Something Spooky in Clifton

Something Spooky in Clifton

Haunted Trail returns to Town of Clifton on Saturday, Oct. 25.


From left are Trish Robinson, Kathy Kinter and Eileen Mitchell during last year's Haunted Trail.


The bridge leading to Clifton's Eight-Acre Park, home of Clifton's Haunted Trail.


One of the scenes at Clifton's Haunted Trail.

Get ready for some Howling Halloween fun. The annual Clifton Haunted Trail will be Saturday, Oct. 25 in two versions in Clifton's Eight-Acre Park. Tickets are $7.

Eight-Acre Park is lined with volunteers dressed as ghouls and gobblins. The trail includes 13 skits or re-enactments and six scenes set up with lighting and props. Instead of vampires, visitors will meet "Goth"-pires, new creepy scenes and Civil War ghosts. A few of the skits involve strobe lights, which can be disorienting.

Some of the performers are from Vpstart Crow theater group and some of the props are being donated by the Alliance Theater.

The "scary, full-fright" trail is from 7-10 p.m., and the "not-so-scary" trail for elementary-age children is from 5-6 p.m. Parents should accompany children along the trail as opposed to just dropping them off.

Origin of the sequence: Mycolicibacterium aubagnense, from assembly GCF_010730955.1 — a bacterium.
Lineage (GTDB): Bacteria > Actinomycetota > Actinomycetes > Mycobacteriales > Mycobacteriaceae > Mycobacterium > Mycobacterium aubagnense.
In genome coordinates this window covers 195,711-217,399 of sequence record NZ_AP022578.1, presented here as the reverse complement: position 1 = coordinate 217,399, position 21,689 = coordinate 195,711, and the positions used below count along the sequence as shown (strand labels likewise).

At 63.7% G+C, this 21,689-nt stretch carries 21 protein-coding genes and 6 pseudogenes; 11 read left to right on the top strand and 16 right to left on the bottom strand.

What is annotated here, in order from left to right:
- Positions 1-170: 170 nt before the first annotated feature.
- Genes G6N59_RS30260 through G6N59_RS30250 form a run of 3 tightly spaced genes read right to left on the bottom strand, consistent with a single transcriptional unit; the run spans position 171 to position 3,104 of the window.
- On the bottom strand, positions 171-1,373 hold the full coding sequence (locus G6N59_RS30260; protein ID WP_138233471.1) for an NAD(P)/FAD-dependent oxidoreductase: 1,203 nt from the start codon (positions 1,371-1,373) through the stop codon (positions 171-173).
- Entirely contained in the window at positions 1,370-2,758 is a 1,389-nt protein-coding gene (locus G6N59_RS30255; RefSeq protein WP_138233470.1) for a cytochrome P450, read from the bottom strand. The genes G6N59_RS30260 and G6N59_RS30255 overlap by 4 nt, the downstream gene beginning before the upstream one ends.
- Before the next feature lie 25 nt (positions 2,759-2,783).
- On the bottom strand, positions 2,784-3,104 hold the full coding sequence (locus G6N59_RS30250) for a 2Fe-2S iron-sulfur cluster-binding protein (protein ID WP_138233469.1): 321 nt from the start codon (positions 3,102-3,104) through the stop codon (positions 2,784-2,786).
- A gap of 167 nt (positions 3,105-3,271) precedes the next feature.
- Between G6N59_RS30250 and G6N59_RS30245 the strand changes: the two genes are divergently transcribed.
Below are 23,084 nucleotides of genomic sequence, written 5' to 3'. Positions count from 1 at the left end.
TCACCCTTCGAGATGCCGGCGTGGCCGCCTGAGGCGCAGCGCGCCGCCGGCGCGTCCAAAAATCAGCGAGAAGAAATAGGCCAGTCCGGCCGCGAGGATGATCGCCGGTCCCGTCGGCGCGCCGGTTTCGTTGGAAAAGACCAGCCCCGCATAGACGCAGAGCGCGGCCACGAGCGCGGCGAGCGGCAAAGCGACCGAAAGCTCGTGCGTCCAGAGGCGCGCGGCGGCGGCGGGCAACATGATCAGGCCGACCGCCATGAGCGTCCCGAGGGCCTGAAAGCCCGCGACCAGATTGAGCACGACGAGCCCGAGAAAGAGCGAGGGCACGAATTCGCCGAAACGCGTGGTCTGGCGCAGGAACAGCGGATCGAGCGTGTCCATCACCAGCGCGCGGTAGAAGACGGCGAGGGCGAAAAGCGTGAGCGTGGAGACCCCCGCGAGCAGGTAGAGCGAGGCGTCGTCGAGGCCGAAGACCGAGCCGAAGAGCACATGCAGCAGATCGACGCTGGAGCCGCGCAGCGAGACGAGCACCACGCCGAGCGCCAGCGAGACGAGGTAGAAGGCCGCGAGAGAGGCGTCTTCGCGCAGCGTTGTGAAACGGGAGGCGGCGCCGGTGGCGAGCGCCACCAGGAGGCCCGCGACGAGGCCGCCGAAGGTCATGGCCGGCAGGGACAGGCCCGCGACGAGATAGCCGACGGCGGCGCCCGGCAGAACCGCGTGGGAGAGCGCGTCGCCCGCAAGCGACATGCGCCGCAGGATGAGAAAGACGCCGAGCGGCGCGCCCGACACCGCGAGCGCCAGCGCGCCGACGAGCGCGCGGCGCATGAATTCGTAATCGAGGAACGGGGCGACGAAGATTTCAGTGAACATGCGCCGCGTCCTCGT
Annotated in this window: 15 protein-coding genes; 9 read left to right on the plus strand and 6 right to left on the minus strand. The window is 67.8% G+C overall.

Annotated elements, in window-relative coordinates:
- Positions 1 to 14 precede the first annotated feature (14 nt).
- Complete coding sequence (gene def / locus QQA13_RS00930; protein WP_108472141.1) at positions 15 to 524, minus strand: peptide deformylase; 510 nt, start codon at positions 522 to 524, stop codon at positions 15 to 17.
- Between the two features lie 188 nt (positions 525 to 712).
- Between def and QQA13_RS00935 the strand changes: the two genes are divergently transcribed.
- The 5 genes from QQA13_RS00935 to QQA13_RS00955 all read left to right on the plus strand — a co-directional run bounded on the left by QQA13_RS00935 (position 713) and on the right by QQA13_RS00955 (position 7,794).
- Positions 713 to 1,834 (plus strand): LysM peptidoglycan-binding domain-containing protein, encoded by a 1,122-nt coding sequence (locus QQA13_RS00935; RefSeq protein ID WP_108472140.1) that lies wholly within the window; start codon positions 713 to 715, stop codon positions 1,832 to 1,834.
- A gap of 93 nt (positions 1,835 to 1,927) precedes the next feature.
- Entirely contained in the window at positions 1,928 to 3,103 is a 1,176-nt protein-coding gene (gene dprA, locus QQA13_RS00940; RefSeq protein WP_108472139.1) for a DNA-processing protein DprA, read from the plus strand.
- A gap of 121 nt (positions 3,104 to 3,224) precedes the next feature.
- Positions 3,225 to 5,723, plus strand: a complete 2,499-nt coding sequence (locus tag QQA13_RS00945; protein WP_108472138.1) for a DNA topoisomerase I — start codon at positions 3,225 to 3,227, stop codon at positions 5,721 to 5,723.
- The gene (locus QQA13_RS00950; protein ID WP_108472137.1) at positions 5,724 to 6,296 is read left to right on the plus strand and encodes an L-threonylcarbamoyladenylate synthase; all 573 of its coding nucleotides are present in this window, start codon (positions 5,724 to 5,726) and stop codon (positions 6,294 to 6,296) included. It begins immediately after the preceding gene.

Last year, more than 1,000 people attended, and organizer Deb Dillard said the biggest crowds came between 8-9 p.m. This year, she suggests the best time to arrive is at 7 p.m. or 9 p.m. Be sure to wear sensible shoes as it may be muddy.

Dillard said the experience is reminiscent of somebody telling spooky stories in a safe environment. "You can laugh at the end and say, oh, nothing was real in there," she said.

Children may wear costumes but no face masks of any kind. Dillard suggests that parents not bring children who are easily frightened. At the end of the trail, visitors will find a booth where they can vote on their favorite skit and favorite scene.

The event also features Monster Movies Under the Moon — "Ghost Busters" and "Young Frankenstein," courtesy of Cox Communications. Hot apple cider, cookies and snacks will be available as well.

Parking is available at the Clifton Floodplain and Clifton House Shops where hayrides will take people to the park.

The event is a grassroots effort with some 150 volunteers helping to setup and break down the event. Most of the volunteers come from outside the Town of Clifton. "They show up for the love of Clifton," said Dillard. Volunteers are still needed to help break down the decorations the day after.

For details, go to or call Deb Dillard at 703-815-9073 before 7 p.m.